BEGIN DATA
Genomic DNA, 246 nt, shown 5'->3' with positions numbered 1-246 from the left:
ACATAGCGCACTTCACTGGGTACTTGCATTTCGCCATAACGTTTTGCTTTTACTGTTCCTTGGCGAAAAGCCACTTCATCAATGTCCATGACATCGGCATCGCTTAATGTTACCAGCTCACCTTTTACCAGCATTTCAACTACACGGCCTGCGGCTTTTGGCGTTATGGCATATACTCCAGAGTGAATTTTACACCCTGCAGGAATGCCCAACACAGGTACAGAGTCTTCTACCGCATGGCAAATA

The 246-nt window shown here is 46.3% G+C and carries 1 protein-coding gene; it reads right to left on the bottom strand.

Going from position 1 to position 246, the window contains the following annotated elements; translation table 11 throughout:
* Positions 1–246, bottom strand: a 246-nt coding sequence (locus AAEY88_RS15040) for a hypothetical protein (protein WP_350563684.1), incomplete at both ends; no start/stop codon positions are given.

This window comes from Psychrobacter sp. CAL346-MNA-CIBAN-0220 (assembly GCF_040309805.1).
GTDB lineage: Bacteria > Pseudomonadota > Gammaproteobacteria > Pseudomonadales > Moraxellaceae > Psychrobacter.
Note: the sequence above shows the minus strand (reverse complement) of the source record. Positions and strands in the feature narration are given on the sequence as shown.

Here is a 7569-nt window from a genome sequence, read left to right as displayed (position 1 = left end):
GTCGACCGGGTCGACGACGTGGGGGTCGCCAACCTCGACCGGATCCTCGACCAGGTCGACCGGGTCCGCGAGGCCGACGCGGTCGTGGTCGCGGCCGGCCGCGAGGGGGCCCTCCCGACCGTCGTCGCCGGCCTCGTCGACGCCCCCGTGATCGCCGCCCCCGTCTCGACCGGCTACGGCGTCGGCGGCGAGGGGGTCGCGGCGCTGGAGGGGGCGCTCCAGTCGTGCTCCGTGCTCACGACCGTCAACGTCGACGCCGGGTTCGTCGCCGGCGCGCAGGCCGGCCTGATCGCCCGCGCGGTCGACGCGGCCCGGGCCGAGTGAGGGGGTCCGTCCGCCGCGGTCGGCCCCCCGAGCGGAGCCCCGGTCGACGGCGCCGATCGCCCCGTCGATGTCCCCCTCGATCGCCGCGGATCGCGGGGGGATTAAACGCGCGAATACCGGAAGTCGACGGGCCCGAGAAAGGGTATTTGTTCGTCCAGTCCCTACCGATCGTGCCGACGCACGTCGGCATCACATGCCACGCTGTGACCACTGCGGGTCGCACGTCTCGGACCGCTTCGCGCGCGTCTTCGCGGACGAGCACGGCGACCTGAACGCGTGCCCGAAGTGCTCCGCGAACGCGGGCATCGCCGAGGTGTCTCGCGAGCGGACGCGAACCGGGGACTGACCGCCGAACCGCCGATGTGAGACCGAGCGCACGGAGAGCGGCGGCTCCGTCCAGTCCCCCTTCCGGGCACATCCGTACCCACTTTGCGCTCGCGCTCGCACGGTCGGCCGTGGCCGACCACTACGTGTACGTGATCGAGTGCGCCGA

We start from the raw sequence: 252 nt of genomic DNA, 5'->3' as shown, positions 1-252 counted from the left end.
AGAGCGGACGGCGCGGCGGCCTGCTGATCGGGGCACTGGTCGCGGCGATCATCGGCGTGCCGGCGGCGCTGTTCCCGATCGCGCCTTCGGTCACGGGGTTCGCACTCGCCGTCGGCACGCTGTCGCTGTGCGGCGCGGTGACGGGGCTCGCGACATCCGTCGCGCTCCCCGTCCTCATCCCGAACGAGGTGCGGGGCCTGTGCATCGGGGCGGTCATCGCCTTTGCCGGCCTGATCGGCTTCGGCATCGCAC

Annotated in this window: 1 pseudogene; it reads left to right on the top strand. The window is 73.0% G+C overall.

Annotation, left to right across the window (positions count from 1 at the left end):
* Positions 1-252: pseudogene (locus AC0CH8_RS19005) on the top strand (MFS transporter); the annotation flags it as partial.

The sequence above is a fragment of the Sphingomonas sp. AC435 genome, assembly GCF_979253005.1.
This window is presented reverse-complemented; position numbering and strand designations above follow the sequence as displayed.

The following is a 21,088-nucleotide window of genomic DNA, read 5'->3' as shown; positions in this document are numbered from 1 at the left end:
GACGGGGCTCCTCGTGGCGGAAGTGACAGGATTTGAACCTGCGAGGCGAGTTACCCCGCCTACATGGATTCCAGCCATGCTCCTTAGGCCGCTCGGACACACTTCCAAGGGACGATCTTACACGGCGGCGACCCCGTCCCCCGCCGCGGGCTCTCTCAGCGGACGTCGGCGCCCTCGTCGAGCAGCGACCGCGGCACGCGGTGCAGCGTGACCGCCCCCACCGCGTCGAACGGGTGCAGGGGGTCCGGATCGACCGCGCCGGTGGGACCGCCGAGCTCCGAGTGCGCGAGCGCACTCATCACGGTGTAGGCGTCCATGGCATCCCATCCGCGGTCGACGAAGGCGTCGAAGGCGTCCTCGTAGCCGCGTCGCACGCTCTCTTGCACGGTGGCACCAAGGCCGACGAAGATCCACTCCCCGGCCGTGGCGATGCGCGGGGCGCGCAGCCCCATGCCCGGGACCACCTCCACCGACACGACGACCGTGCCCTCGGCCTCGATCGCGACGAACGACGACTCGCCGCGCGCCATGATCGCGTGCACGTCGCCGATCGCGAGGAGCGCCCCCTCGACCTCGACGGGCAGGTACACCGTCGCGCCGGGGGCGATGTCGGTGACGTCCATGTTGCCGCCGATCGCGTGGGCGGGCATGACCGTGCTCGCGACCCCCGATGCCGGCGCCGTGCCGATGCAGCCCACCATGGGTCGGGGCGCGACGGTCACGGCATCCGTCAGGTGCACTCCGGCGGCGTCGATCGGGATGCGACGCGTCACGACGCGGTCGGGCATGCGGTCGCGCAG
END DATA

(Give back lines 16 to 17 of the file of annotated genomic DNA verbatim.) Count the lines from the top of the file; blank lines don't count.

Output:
The sequence above is a fragment of the Sphingomonas sp. AC435 genome, assembly GCF_979253005.1.
This window is presented reverse-complemented; position numbering and strand designations above follow the sequence as displayed.